I took Nanny Viv’s burden and made it mine. All that happened last year, in 2018. She and I are now running a profitable side-hustle that’s gradually gaining traction.

She also harnessed her power of broke. She opted to go college instead of taking a pay rise – the returns from our business settles her tuition fees.

When you’re broke, it’s as if the universe ignites a fire under your lazy ass. A fire that says, “Get up and get moving, Bett.  Whining about your empty pockets won’t do you any good. You’ve been far too comfortable. That’s why you’ve been growing fat and your pants no longer fit.

“You’re content with you have, with where you are. Your goals don’t frighten you anymore. Shake up your dreams. Write some new big goals, then go out there.”

That fire will have you hit the road – literally and figuratively – in search of opportunity to make more money.

You become hungry and thirsty again.

You must stay hungry and thirsty. Stay foolish.

That’s how Joan and I find ourselves in Ruiru looking at houses for sale. On a Thursday.

We may invest the houses, or we may not. We may live there or we may not, we may lease them out, instead, or flip them to the investor with a lower risk appetite.

We may get money in our pockets again and lose the urgency that comes with being broke, or we may not.

I’m not certain.

What I’m certain is, a fire inside me has been ignited.

This story originally ran in my personal finance column with Daily Nation online. We call it ‘Money Talks’. Because it’s about… money. Personal finance, yeah. Subscribe to get the weekly updates.

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Florence Bett-Kinyatti


Columnist Saturday Nation Writer Craft It Author of best-selling ‘SHOULD I?’ and ‘HOW MUCH?’ ~ Guiding word: Overdrive Subscribe to our Newsletter👇🏾 eepurl.com/igmN8P
  • Dear God, 
It’s me again.

I don’t pray as often as I need to, You know that. I don’t kneel by my bed in child-like humility, as Muna does. I don’t whisper a prayer in the morning. Or at noon. Perhaps just in the evening. 

This going-to-church habit is a constant false start. So is reading the Word. 

I’m often guilty but I also know: You and I have a language only we can understand. 

I speak to You through this gift You bestowed upon my Kale shoulders, this gift to write in colour. It’s a gift that sometimes feels like a curse, a burden I have no choice but to pursue. 

Yet other times – most times, actually – it’s the very breath of my essence. Everyday I sit to write, when the words flow from my head and heart through my fingers to the page, I feel You next to me. 

You are here, Lord. Hovering. Lingering. Swooshing about in Your regal robes, like a character from Bridgerton.

Sometimes You get so close I can feel You breathing on my neck and I’m like, ‘Err, God, do You mind, personal space?’

And You chuckle uncomfortably. ‘He-he, of course. Of course.’

I’m here to tell You, Thanks!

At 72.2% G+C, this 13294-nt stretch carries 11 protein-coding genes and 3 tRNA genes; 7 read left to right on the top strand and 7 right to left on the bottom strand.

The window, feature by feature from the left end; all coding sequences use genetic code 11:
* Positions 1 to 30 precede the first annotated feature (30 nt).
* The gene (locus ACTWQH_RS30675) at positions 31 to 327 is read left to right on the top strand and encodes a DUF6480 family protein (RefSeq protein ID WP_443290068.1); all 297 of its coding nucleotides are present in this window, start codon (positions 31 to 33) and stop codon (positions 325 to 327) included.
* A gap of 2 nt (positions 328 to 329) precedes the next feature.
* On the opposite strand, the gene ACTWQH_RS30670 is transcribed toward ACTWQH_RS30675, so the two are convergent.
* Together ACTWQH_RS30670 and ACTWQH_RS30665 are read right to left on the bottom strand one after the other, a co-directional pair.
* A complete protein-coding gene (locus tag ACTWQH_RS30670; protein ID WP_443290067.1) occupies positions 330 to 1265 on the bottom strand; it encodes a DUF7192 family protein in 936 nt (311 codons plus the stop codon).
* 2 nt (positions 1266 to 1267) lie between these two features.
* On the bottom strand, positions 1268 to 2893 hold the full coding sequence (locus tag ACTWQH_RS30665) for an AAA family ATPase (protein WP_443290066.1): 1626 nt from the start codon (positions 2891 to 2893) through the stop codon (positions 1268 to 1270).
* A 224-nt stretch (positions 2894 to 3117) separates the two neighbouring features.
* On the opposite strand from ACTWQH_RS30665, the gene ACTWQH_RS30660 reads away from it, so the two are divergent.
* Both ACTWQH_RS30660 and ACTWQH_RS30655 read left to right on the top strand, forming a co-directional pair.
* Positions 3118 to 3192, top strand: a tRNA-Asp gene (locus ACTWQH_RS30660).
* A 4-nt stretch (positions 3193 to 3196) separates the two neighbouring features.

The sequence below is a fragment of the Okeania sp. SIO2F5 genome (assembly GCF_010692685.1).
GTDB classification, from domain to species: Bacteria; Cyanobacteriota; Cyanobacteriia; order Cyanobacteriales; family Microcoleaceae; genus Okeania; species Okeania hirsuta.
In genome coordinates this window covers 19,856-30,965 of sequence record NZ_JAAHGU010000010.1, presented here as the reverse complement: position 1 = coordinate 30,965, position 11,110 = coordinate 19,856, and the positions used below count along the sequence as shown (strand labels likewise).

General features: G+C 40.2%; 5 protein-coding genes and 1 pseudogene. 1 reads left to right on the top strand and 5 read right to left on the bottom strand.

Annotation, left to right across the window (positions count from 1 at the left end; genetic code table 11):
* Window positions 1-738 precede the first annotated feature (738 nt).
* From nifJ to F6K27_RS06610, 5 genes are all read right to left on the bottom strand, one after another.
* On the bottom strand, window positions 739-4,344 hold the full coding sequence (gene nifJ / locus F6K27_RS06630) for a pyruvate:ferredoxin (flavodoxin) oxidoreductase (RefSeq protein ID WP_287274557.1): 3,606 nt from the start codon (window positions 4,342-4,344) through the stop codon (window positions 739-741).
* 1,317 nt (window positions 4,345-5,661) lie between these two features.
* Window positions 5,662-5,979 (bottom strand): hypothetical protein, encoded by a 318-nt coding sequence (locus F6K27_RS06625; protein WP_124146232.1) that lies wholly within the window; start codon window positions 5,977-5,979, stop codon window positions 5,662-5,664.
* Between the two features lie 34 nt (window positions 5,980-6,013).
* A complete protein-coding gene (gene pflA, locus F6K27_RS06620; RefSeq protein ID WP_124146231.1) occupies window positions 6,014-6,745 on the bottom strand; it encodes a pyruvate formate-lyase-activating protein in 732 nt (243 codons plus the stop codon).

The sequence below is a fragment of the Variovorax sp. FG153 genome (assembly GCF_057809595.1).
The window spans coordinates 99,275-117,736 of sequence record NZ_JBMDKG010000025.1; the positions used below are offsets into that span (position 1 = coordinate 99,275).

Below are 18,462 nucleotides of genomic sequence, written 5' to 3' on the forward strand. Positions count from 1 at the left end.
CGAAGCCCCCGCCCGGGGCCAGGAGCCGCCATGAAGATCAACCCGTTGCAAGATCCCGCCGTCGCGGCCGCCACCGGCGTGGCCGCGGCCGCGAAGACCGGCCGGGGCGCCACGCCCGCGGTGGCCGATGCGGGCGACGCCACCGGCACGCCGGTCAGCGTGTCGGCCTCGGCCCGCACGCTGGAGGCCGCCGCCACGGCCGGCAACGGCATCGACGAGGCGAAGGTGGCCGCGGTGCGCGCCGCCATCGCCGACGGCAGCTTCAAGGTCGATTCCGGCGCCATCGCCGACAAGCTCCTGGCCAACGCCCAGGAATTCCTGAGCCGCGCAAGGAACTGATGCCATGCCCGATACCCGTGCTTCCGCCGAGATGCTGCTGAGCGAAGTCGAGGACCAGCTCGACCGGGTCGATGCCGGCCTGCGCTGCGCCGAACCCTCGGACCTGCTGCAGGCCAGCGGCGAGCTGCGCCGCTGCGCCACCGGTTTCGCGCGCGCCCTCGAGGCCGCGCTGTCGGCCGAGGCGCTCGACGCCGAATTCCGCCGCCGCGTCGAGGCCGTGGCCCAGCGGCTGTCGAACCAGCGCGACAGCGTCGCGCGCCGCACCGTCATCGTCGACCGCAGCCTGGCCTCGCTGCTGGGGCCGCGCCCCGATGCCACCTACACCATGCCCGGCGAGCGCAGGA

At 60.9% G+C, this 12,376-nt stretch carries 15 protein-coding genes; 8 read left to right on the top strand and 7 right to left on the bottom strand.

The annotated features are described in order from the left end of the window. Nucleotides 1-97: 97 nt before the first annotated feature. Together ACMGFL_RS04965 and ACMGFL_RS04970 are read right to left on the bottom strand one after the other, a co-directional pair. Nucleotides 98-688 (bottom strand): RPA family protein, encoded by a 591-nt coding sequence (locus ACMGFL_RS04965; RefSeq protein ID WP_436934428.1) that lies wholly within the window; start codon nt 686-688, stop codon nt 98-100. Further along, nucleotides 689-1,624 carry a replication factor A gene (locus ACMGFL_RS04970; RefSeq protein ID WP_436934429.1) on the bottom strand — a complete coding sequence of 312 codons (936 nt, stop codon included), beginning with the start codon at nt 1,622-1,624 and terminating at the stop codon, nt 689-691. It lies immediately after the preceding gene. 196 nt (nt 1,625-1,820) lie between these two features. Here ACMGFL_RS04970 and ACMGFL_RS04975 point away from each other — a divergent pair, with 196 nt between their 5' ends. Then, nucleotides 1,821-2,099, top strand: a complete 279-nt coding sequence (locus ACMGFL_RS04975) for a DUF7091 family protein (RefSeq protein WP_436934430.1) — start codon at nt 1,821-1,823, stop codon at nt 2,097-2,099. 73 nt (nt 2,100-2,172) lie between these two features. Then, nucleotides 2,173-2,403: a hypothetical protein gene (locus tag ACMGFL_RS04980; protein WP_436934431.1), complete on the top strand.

I hosted my first in-person event last March, Lord, thank You to all the lovely ladies who granted me their time and full attention. 

I’ve carried them in my heart since and every day, my prayer is that You bring them closer to the life of abundance they each seek. To their own version of wealth. 

I always call them by their name: Becky. Purity. Lindsay. Wangui. Naomi. Shiqow. Mercy. Liz. Winnie. Polly. Nduta. Lynet. 

And Mike. 

Dear Lord, I’m prepping for my next in-person event in June, Inshallah. 

Walk with me as I get there. 

Love always,

  • Highlights from our first-ever in person event hosted by Craft It and @financialfitbit 
Thanks to all the lovely ladies — and gent, hehe — who honoured us with the privilege of their time and attention. And colourful energy. It’s been weeks since and it’s only now that I’m coming down from the high. 

Thank YOU!

🎥 @mikemuthaka 

#craftit #author #MakeYourMoneyMatter #personalfinance #money
  • I am a woman.

I’m strong. I’m brilliant. I’m like a comet shooting across the sky, I’m so bright you have to put on shades to see me.

I’m almost 40, I’m almost fully realising myself as a woman and the power of womanhood I possess.

I’m so powerful that if KPLC connected me to the national grid, I’d power up this country and we’d never have another blackout.

Ho! Ho! Ho!


To recognize and celebrate International Women’s Day today, I’d like to recognize and celebrate eight women.

I have eight things to give away to each of these women:
a) Two tickets to my upcoming event on March 18 with @financialfitbit Theme is ‘Make your money matter’
b) Three autographed copies of my book ‘Should I?’
c) Three autographed copies of my other book ‘How Much?’

To participate:
1. Like this post
2. Tag women who deserve a win of either event ticket or book (tag as many women as you like)
3. Tell us what you’d like her to win and why she deserves the win
4. Make sure your tagged women follow @_craftit and @financialfitbit 

Here are the rules for the giveaway:
— One woman, one win
— Winners will be contacted via DM
— Giveaway closes at the end of this week, Inshallah, on Sunday 12 March
— Only open to people living in Kenya

All the best!

(Swipe right to see the women I’m celebrating.)